Have you noticed this presidential portrait in your pocket?
Through Elizabeth siegel
The arrival of Obama’s portraits in Chicago – Kehinde Wiley’s portrait of our 44th President, Barack Obama, and Amy Sherald’s painting of former First Lady Michelle Obama – makes me reflect on the nature of monuments dedicated to leaders of our country. US Presidents have been immortalized in cinema-scale oil paintings carved from mountain tops and modeled in bronze to preside over parks and plazas. Such representations are intended for permanence, larger than life, erected on a pedestal; experienced as a destination, they often require respectful attention.
But what about the representations we encounter every day – the humble, ubiquitous, everyday faces of presidents – so ingrained in our ways and actions that we rarely notice them? Consider the penny, the smallest unit of US currency. It was born from the portrait of Abraham Lincoln since 1909. It was the first time that an American coin featured a face, overcoming a long-held preference to avoid treating the elect as the Romans did with their emperors, a position only overcome by enthusiasm to honor Lincoln on his 100th birthday. What the penny lacks in value, it makes up for in numbers: there are more pennies produced than any other denomination, which is in addition to the Lincoln portraits circulating as payment, jingling in our pockets, tucked behind car seats and couch cushions, or filling jars on dressers.
Artist Moyra Davey, who has a keen eye for the forgotten and the underfoot, focused her gaze on these markers of worth and worthlessness.
In the early 1990s, shortly after the 1987 stock market crash, she started collecting pennies that she found on the streets of New York City. Back in her studio, she photographed them with a macro lens, which revealed their scarred and scarred surfaces and oxidized hues. Enlarged to roughly the scale of a human head, each portrait shows clear evidence of erosion and reshaping through repeated contact, with each piece becoming an individual object that deviates from its necessary standardization: penny-ness required for its exchange value while marking its personality difference from one another. Davey assembled 100 portraits in a 10 by 10 grid – the equivalent of a dollar pennies – to literalize and materialize money at a time of its growing abstraction on the trading floor and market speculation.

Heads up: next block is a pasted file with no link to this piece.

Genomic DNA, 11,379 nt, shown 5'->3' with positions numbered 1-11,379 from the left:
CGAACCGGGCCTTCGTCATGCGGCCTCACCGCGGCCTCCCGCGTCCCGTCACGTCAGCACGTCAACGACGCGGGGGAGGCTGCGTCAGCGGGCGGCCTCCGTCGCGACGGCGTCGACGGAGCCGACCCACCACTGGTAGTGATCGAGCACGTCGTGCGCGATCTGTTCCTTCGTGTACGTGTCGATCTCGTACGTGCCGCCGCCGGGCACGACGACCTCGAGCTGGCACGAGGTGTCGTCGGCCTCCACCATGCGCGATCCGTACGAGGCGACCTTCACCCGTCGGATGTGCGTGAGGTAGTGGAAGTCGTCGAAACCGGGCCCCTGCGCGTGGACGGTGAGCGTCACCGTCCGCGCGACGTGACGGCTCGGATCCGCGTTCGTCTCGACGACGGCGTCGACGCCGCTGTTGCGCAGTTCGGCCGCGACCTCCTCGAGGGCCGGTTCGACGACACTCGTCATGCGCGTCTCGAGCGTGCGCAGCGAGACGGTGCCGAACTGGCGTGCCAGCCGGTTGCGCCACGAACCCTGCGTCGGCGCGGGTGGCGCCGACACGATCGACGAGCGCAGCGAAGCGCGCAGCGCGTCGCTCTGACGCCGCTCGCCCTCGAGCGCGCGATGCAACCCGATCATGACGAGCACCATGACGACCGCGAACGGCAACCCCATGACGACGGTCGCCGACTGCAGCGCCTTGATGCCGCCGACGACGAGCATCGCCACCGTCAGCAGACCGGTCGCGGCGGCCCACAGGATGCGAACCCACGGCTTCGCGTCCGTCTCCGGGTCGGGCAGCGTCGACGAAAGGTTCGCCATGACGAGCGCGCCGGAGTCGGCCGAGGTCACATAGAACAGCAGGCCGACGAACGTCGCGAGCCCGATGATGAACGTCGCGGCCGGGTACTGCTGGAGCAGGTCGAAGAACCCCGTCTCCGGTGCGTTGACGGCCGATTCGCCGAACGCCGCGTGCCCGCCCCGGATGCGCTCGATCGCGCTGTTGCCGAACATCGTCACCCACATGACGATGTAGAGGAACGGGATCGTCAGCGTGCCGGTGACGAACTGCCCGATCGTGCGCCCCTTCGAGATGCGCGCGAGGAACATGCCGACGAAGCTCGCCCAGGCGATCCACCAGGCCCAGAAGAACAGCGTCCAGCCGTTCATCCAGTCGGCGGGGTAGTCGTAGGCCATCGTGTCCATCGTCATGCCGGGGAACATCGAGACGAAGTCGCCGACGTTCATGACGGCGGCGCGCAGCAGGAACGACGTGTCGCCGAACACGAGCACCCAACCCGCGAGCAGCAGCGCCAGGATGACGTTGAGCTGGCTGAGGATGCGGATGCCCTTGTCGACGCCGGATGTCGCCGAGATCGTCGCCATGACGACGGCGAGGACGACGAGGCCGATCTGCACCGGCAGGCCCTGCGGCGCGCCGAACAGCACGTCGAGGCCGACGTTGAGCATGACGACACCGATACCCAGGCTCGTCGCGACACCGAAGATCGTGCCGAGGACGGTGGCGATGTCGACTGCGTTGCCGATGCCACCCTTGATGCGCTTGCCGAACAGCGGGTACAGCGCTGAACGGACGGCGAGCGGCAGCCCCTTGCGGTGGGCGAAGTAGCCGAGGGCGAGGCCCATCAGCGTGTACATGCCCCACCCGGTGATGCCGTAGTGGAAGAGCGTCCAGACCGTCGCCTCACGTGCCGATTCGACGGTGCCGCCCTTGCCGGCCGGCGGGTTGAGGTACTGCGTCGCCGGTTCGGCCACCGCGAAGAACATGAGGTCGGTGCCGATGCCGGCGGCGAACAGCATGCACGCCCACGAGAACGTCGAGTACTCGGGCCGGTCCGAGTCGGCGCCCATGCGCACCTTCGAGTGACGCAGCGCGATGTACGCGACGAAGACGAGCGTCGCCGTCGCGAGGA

Davey’s photographs come full circle in Lincoln’s portrait. Researchers have located over 100 distinct portraits of Lincoln, at a time when most average citizens could have a handful of likenesses of themselves. Sculptor and medalist Victor David Brenner viewed as many photographs of his subject as he could as he prepared to mold Lincoln’s face for the new piece. From photography to metal to take again photography, Lincoln’s portrait models the circulation of money itself. Indeed, in 1863, the eminent Boston physician and essayist Oliver Wendell Holmes, a contemporary of Lincoln, called the small photographic portraits that were sweeping the nation then “social currency, the sentimental” green backs “of civilization. Such portraits, like money, had symbolic value, with an implicit faith in what they represented and their value in the social market of the exchange of portraits.
Selected Lincoln Photographs
Davey titled his work Brass, a word game on several levels. She refers to the materiality of the pennies as well as the subject, but she also slyly points to something more dangerous, a poisonous snake with a propensity to bite. Perhaps the bite is mere nibbling, the action of thousands of anonymous hands removing small pieces of the president’s image. Or perhaps it is a warning about the amalgamation of historical figures and contemporary finance, in which citizens worship at the altar of worship and capital. Either way, Davey’s work is a reminder to observe symbols and accretions in everyday life, to be sensitive to what makes sense even if it is temporarily forgotten.
—Elizabeth Siegel, Curator of Photography and Media
Obama’s portraits are on display at the Art Institute of Chicago until August 15, 2021.
- From the curator